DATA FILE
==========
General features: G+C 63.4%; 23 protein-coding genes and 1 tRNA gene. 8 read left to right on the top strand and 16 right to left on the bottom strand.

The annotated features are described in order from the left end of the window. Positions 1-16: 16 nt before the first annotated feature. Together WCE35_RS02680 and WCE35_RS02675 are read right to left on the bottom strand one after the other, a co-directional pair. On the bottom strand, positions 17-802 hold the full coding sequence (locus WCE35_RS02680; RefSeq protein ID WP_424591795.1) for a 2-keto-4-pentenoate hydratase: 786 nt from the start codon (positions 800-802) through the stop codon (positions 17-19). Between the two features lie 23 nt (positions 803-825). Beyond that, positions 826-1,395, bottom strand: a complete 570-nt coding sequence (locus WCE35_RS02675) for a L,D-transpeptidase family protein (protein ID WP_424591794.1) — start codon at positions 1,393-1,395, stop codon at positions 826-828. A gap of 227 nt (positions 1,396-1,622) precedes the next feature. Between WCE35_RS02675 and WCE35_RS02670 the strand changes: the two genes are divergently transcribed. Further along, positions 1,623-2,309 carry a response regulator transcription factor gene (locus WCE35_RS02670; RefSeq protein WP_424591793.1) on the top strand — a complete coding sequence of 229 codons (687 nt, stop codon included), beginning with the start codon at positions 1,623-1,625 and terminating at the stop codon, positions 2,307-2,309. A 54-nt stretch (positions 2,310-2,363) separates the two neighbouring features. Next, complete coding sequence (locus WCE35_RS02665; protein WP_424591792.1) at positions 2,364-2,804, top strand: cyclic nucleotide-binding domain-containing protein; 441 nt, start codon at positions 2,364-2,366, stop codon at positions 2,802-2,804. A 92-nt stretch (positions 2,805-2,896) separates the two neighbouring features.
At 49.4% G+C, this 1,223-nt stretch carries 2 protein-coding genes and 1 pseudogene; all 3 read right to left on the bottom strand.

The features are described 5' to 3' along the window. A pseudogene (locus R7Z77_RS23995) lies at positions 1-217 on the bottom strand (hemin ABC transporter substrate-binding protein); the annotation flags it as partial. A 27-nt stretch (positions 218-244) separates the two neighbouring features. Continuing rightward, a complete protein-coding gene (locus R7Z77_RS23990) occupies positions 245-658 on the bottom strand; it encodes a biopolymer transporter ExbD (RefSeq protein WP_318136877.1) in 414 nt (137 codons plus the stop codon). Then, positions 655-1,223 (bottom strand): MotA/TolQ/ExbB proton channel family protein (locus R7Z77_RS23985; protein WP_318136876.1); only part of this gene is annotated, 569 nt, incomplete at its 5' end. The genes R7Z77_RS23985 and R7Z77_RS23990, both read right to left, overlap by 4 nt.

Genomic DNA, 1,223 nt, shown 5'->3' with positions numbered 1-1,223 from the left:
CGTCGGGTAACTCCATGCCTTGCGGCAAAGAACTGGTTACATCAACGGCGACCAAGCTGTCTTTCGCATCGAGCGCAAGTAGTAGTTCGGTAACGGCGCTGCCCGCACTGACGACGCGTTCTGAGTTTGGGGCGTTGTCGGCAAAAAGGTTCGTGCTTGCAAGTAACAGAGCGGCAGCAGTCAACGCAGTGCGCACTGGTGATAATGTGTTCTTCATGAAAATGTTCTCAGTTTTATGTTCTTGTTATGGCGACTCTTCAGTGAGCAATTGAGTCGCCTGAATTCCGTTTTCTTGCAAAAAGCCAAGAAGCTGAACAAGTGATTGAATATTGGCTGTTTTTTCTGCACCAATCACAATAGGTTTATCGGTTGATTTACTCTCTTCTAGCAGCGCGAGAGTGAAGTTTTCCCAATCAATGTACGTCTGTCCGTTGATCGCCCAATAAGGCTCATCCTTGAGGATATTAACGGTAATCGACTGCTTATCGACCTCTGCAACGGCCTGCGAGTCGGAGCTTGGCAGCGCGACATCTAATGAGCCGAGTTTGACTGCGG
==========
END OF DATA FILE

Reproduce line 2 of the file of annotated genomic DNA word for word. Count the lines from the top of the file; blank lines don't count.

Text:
The annotated features are described in order from the left end of the window. Positions 1-16: 16 nt before the first annotated feature. Together WCE35_RS02680 and WCE35_RS02675 are read right to left on the bottom strand one after the other, a co-directional pair. On the bottom strand, positions 17-802 hold the full coding sequence (locus WCE35_RS02680; RefSeq protein ID WP_424591795.1) for a 2-keto-4-pentenoate hydratase: 786 nt from the start codon (positions 800-802) through the stop codon (positions 17-19). Between the two features lie 23 nt (positions 803-825). Beyond that, positions 826-1,395, bottom strand: a complete 570-nt coding sequence (locus WCE35_RS02675) for a L,D-transpeptidase family protein (protein ID WP_424591794.1) — start codon at positions 1,393-1,395, stop codon at positions 826-828. A gap of 227 nt (positions 1,396-1,622) precedes the next feature. Between WCE35_RS02675 and WCE35_RS02670 the strand changes: the two genes are divergently transcribed. Further along, positions 1,623-2,309 carry a response regulator transcription factor gene (locus WCE35_RS02670; RefSeq protein WP_424591793.1) on the top strand — a complete coding sequence of 229 codons (687 nt, stop codon included), beginning with the start codon at positions 1,623-1,625 and terminating at the stop codon, positions 2,307-2,309. A 54-nt stretch (positions 2,310-2,363) separates the two neighbouring features. Next, complete coding sequence (locus WCE35_RS02665; protein WP_424591792.1) at positions 2,364-2,804, top strand: cyclic nucleotide-binding domain-containing protein; 441 nt, start codon at positions 2,364-2,366, stop codon at positions 2,802-2,804. A 92-nt stretch (positions 2,805-2,896) separates the two neighbouring features.